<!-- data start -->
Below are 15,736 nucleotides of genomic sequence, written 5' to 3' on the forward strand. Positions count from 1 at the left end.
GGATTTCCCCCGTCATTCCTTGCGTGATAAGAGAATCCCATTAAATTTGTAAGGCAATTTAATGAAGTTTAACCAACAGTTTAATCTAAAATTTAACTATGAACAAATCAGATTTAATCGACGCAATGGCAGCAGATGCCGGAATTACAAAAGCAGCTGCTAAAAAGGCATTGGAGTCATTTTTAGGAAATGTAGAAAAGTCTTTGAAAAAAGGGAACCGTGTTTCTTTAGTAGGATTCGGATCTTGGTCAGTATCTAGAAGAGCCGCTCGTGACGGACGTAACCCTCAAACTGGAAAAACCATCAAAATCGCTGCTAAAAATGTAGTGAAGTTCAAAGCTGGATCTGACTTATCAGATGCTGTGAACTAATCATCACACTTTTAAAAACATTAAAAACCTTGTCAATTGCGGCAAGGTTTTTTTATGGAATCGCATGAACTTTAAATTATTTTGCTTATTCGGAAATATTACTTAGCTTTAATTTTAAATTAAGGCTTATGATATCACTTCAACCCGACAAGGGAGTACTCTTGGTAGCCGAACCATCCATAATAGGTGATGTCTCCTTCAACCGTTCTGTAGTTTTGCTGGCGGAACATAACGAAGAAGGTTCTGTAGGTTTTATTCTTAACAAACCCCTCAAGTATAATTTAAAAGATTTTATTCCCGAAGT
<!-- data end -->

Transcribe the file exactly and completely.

Below are 15,736 nucleotides of genomic sequence, written 5' to 3' on the forward strand. Positions count from 1 at the left end.
GGATTTCCCCCGTCATTCCTTGCGTGATAAGAGAATCCCATTAAATTTGTAAGGCAATTTAATGAAGTTTAACCAACAGTTTAATCTAAAATTTAACTATGAACAAATCAGATTTAATCGACGCAATGGCAGCAGATGCCGGAATTACAAAAGCAGCTGCTAAAAAGGCATTGGAGTCATTTTTAGGAAATGTAGAAAAGTCTTTGAAAAAAGGGAACCGTGTTTCTTTAGTAGGATTCGGATCTTGGTCAGTATCTAGAAGAGCCGCTCGTGACGGACGTAACCCTCAAACTGGAAAAACCATCAAAATCGCTGCTAAAAATGTAGTGAAGTTCAAAGCTGGATCTGACTTATCAGATGCTGTGAACTAATCATCACACTTTTAAAAACATTAAAAACCTTGTCAATTGCGGCAAGGTTTTTTTATGGAATCGCATGAACTTTAAATTATTTTGCTTATTCGGAAATATTACTTAGCTTTAATTTTAAATTAAGGCTTATGATATCACTTCAACCCGACAAGGGAGTACTCTTGGTAGCCGAACCATCCATAATAGGTGATGTCTCCTTCAACCGTTCTGTAGTTTTGCTGGCGGAACATAACGAAGAAGGTTCTGTAGGTTTTATTCTTAACAAACCCCTCAAGTATAATTTAAAAGATTTTATTCCCGAAGT